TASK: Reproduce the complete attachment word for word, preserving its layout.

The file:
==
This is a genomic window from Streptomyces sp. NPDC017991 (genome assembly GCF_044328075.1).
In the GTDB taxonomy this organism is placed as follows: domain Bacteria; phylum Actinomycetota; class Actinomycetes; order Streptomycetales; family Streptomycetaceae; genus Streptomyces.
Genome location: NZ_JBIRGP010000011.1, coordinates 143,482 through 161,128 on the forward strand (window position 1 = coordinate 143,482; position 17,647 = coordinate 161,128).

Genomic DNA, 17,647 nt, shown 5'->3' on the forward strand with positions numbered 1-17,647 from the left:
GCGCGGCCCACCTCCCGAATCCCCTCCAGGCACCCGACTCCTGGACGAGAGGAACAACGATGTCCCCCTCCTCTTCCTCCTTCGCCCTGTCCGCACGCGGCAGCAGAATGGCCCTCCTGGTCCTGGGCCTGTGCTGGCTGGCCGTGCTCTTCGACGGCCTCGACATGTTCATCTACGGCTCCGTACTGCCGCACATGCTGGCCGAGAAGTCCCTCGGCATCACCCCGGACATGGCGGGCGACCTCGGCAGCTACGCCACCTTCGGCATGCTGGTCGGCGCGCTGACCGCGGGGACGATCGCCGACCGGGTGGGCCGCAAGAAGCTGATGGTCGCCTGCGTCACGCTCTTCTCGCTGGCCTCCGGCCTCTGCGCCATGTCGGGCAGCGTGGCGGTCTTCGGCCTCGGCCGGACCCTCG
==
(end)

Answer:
This is a genomic window from Streptomyces sp. NPDC017991 (genome assembly GCF_044328075.1).
In the GTDB taxonomy this organism is placed as follows: domain Bacteria; phylum Actinomycetota; class Actinomycetes; order Streptomycetales; family Streptomycetaceae; genus Streptomyces.
Genome location: NZ_JBIRGP010000011.1, coordinates 143,482 through 161,128 on the forward strand (window position 1 = coordinate 143,482; position 17,647 = coordinate 161,128).

Genomic DNA, 17,647 nt, shown 5'->3' on the forward strand with positions numbered 1-17,647 from the left:
GCGCGGCCCACCTCCCGAATCCCCTCCAGGCACCCGACTCCTGGACGAGAGGAACAACGATGTCCCCCTCCTCTTCCTCCTTCGCCCTGTCCGCACGCGGCAGCAGAATGGCCCTCCTGGTCCTGGGCCTGTGCTGGCTGGCCGTGCTCTTCGACGGCCTCGACATGTTCATCTACGGCTCCGTACTGCCGCACATGCTGGCCGAGAAGTCCCTCGGCATCACCCCGGACATGGCGGGCGACCTCGGCAGCTACGCCACCTTCGGCATGCTGGTCGGCGCGCTGACCGCGGGGACGATCGCCGACCGGGTGGGCCGCAAGAAGCTGATGGTCGCCTGCGTCACGCTCTTCTCGCTGGCCTCCGGCCTCTGCGCCATGTCGGGCAGCGTGGCGGTCTTCGGCCTCGGCCGGACCCTCG